A Positive Blood Type Diet: Foods to Eat and Avoid

Disclaimer: Results are not guaranteed*** and may vary from person to person***.

A Positive Blood Type Diet
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Your diet should be unique to you, and your blood type may help determine the best foods for your health. For instance, if your blood type is A positive, it could be beneficial to follow the popular A positive blood type diet.

Knowing your blood type is important for understanding how your body reacts to food, your reaction to stress, your susceptibility to disease, and more.

Your blood contains a distinct biochemical makeup. There are four main blood types—A, B, AB, or O. Each blood type plays a big role in determining your ideal diet, according to naturopathic doctor Peter D’Adamo.

D’Adamo proposed the blood type diet in his New York Times best-selling books Eat Right 4 Your Type and Live Right for Your Type. D’Adamo explains how to eat right for your specific blood type in his books; however, it is important to note that the blood type diet is lacking scientific evidence.

In this article, I have singled out the blood type A diet, which includes people with both A positive blood type and A negative blood type. I will detail how the diet for A positive blood type works, including which foods to eat and avoid. This guide to the type A blood type diet will also detail the research on the blood type diet.

A Positive Blood Type Diet: How It Works

How does the A positive blood type diet work? Basically, a person’s blood type is named after the blood type antigen, or surface marker, they possess on their red blood cells.

In other words:

  • Blood type A has the A antigens on your cells
  • Blood type B has the B antigens on your cells
  • Blood type AB has the A and B antigens on your cells
  • Blood type O has no antigens on your cells

An antigen, in simplest terms, is any substance that triggers a response from your body’s immune system. Blood type A will form when the O antigen or fucose, and another sugar called N-acetyl-galactosamine combine. The type A blood is also called the agrarian, or the cultivator.

The type A blood type was established from the need to fully utilize nutrients from carbohydrates. This can also be observed in the digestive structure of someone with type A blood.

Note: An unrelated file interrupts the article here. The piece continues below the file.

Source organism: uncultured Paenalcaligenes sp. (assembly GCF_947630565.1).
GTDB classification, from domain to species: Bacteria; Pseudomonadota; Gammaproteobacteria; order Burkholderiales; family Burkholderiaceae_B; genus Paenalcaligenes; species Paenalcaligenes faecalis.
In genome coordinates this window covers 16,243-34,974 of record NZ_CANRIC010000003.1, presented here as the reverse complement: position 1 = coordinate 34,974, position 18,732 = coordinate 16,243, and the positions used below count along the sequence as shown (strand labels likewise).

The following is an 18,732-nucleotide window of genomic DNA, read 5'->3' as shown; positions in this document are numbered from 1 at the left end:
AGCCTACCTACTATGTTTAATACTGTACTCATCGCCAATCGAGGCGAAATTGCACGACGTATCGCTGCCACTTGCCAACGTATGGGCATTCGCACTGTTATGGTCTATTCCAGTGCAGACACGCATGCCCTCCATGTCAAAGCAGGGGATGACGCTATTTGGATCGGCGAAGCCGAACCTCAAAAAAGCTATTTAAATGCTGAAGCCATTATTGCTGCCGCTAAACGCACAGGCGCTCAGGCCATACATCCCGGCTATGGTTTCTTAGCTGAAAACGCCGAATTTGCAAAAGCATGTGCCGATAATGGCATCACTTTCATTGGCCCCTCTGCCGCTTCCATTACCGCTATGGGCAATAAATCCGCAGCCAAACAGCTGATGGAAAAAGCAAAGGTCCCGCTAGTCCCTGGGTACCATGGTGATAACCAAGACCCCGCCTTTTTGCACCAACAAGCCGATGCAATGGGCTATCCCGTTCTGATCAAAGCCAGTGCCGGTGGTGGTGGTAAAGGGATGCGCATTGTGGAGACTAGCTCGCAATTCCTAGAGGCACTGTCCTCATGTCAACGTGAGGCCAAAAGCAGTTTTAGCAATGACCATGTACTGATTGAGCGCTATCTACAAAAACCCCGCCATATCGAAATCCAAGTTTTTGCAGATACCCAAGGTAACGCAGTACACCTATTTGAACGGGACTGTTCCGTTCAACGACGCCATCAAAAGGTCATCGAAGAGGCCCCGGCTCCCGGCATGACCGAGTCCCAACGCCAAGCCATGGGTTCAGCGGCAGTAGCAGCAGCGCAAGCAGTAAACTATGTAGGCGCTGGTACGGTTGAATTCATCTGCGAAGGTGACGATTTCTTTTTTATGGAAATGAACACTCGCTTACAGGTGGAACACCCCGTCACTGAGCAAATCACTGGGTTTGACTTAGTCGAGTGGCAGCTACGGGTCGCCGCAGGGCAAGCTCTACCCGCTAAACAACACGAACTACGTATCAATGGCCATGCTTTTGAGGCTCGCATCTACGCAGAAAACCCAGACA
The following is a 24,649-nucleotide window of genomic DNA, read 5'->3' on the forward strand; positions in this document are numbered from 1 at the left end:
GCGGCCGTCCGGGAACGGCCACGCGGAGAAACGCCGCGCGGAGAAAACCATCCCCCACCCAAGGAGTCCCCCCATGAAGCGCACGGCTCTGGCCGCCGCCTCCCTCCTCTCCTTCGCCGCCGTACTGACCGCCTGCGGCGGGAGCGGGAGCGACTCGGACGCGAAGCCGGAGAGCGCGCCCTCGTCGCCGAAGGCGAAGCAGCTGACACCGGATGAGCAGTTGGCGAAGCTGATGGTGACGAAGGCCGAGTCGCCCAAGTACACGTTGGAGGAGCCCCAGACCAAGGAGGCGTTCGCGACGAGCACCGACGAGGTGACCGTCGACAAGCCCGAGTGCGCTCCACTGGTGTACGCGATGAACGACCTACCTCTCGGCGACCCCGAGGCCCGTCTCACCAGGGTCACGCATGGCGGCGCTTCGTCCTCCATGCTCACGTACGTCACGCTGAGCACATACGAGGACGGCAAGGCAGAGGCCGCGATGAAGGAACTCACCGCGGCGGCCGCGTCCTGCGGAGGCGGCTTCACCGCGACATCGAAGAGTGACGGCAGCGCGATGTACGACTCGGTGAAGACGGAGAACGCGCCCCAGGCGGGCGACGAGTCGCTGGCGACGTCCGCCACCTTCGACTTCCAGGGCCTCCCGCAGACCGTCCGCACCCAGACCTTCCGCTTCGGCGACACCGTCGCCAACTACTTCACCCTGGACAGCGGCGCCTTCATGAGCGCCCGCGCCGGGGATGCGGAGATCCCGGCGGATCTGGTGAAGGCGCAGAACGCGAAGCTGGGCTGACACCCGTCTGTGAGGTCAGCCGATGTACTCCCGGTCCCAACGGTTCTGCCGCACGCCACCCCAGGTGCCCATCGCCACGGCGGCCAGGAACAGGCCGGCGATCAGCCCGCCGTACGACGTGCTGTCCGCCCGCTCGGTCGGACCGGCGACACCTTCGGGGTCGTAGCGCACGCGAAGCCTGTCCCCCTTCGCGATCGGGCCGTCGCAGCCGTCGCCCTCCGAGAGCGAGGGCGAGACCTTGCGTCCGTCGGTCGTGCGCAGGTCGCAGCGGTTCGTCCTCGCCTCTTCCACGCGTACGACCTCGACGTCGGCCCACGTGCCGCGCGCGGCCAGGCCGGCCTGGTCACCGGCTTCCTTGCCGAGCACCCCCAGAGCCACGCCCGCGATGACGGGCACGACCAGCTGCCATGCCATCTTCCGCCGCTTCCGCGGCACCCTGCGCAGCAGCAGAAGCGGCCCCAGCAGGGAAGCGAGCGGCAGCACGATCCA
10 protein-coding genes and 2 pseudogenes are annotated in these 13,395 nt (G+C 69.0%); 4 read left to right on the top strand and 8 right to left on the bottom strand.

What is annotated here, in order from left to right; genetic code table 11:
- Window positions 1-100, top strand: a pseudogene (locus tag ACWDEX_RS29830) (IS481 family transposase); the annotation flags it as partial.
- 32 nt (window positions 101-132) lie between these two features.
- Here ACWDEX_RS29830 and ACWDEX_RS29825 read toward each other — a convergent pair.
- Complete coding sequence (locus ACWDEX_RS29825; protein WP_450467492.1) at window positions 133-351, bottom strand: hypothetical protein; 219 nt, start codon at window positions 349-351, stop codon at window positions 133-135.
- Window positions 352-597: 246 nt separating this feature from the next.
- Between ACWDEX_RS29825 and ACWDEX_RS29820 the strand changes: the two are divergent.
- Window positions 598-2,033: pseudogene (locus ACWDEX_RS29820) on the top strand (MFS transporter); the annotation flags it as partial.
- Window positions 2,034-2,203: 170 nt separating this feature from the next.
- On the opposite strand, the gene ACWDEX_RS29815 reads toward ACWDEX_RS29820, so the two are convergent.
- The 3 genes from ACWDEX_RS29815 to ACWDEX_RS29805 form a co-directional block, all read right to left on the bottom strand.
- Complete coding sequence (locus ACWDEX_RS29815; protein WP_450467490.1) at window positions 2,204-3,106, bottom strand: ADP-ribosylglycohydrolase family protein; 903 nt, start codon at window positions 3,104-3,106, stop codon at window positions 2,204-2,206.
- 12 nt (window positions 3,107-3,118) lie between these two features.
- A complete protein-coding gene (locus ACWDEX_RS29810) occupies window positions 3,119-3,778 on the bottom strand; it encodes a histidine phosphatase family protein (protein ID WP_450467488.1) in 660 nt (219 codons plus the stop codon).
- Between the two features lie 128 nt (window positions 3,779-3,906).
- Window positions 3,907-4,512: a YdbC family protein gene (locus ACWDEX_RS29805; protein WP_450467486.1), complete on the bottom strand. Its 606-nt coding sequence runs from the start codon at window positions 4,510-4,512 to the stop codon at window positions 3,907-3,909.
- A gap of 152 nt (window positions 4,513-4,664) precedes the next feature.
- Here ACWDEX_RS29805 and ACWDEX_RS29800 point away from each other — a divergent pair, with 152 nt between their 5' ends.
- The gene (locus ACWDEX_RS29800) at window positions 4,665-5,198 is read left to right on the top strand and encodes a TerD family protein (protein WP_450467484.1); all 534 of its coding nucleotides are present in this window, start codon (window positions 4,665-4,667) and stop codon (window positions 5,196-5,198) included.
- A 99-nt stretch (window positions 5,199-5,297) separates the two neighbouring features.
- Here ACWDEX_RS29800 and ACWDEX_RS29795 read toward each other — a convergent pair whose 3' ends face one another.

There are also particular factors that make it difficult for a type A blood individual to digest and metabolize animal protein and fat. This will include when there are low levels of hydrochloric acid in the stomach, low levels of intestinal alkaline phosphatase, and high intestinal disaccharide digestive enzyme levels.

D’Adamo notes that people with type A blood should consume a plant-based diet that is completely free from red meat. The blood type A diet closely resembles a vegetarian diet. Blood type A individuals should also consume foods as fresh and organic as possible.

Although the blood type A diet is not a weight loss plan, losing weight is a natural side effect of the diet. Essentially, once you remove meat from the diet, you will increase your energy and lose weight. Blood type A diet foods may also boost immunity and decrease the overall risk of disease, especially type 1 diabetes, anemia, cancer, heart disease, and liver and gallbladders disorders.

A healthy lifestyle is vital for the A positive blood type diet. Type A people naturally have high levels of the stress hormone cortisol. As a result, stress will manifest in the form of brain fog during the daytime, muscle loss, weight gain, increased blood thickening, and disturbed sleep. Stress in type A blood people can also lead to insulin resistance, hypothyroidism, and OCD (obsessive-compulsive disorder).

A Positive Blood Type Diet: Foods to Eat

Whether you have A positive blood type or A negative blood type, the diet will include a combination of vegetables, fruit, proteins, grains, legumes, nuts, seeds, spices, beverages, and fats and oils. The following is more detail on the food included within the type A blood type diet:

1. Meat proteins

Although people with type A blood are best on a vegetarian diet, that can eat certain animal products, such as poultry, fish, free-range eggs, and some dairy. Poultry will include turkey, chicken, and Cornish hens. Examples of fish and seafood will include carp, cod, pickerel, red snapper, trout, red snapper, monkfish, grouper, sardines, yellow or silver perch, white fish, and salmon.

2. Dairy

Digesting dairy is thought to be difficult for the type A blood type; however, certain dairy types may be tolerable, including goat milk, yogurt, kefir, and cheeses like ricotta, feta, and mozzarella.

3. Grains

Most grains are well-tolerated among type A blood individuals; however, the most beneficial grains include amaranth, buckwheat, soba noodles, quinoa, spelt, rice, oats, rye, corn, kamut, millet, barley flakes, and couscous. Each grain can be eaten once or twice per week.

4. Legumes

Many legumes are said to be well-tolerated on the type A blood type diet. The best legumes on the type A blood diet include lentils, black-eyed peas, red soy, pinto beans, black beans, green black, and adzuki beans.

5. Fats/Oils

Healthy fats and oils are also beneficial for the type A blood type diet, and the most beneficial ones include flaxseed oil, olive oil, and sometimes cod liver oil.

6. Fruits

Type A blood individuals can enjoy certain fruits, including apricots, cherries, pineapples, lemon, grapefruit, figs, prunes, plums, and most berries, especially blueberries, blackberries, cranberries, and boysenberries.

7. Vegetables

Many vegetables are well-suited to the type A blood type diet, including kale, collard greens, mustard greens, carrots, broccoli, onions, garlic, pumpkin, spinach, Swiss chard, dandelion, artichoke, chicory, horseradish, leek, romaine, okra, parsley, alfalfa, sprouts, and turnip.

8. Nuts/Seeds